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Reinsurers Mull Diversification From Property Space Amid COP26 Outcome – Analysts

New research findings have indicated that some re/insurers may discontinue their risk coverage from  the property catastrophe space in 2022 due to rising frequency and severity of secondary perils that  are adding pressure to margins, leading to greater diversification towards other classes of business

A report by Peel Hunt, a United Kingdom-based boutique investment banking firm, indicated that despite several years of rate increases, a notable rise in losses from secondary perils such as floods, wildfires, and convective storms had fuelled debate around the capabilities of risk models, but also whether rates are adequate in this part of the business.

Noting that of course, many of the world leaders met in Glasgow recently at the COP26 conference, the investment firm’s analysts believe that the type of agreements required to meet previous climate targets set by these same governments failed to materialise.

According to the analysts, the outcome of COP26 “is unlikely to address the concerns” of the risk transfer industry about the rising frequency and severity of secondary perils in the short-to-medium-term

They also say that the big question for insurers and reinsurers now is how they intend to navigate this heightened earnings volatility

The experts further noted that large majority of re/insurers have now released their Q3 and 9M 2021 financial results, which were impacted to varying degrees by hurricane Ida in the U.S. and the European floods in July, the latter of which has been strongly linked to climate change.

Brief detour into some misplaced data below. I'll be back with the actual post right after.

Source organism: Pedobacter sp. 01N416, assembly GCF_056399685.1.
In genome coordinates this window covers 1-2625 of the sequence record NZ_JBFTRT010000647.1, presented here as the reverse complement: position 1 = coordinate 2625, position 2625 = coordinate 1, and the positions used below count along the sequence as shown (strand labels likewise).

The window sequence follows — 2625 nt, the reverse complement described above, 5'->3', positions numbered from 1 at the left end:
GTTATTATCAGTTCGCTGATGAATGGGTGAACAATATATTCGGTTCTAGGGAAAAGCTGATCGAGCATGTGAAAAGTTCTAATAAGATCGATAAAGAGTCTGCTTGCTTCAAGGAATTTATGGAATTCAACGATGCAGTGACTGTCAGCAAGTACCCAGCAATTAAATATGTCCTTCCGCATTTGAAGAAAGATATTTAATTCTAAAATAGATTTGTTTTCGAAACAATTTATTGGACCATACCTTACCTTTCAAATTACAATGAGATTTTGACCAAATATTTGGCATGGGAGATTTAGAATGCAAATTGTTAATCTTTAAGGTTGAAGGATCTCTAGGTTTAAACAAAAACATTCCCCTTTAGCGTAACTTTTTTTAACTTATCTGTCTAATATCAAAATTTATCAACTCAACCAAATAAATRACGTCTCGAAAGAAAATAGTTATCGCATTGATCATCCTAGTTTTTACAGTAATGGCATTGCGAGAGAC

According to industry market data, owing to the elevated loss experience and the fact that reinsurance rates in related classes, while on the rise, have failed to improve enough to offset the new loss experience, some firms have discussed a retreat from the property cat space.

Noting this industry trend, analysts at Peel Hunt say that the “aim is to diversify the (re)insurance portfolio towards non-catastrophe classes and to gain more exposure to the better rates in the primary market via quota share treaties, with the aim of reducing earnings volatility.”

Although some players appear committed to pulling back from the property cat space in the current environment, others are prepared to take advantage of expected rate improvements   at  the January 1, 2022 and not retreat.

The researchers further maintained that after all, “It is increasingly likely that property catastrophe (re)insurance rates will regain upwards momentum again amidst increasing uncertainty around rate adequacy.”

So, while rates are expected to rise further at January 1st, it’s still unclear how the supply/ demand dynamics of the property cat space will be, leading some to feel optimistic about the potential opportunity ahead.

Industry analysts also noted that for the primary market, there’s a risk that carriers retain more property catastrophe risks, particularly for secondary perils, if they are unable to cede this to reinsurers, adding that “it is not obvious that third-party capital will rush in to fill the gap.”

In the current market landscape, analysts at Peel Hunt believe that underwriting quality across the reinsurance sector is likely to improve in 2022 as underlying margins begin to see the benefits from four years of rate improvements.

This is even as they expected this trend to improve loss absorption through earnings, noting an outlook for ROEs of 12% on a risk-adjusted basis next year.

The analysts projected: “As such, we believe the specialty (re)insurance sector is attractively valued and we are starting to see some attractive long-term opportunities.”


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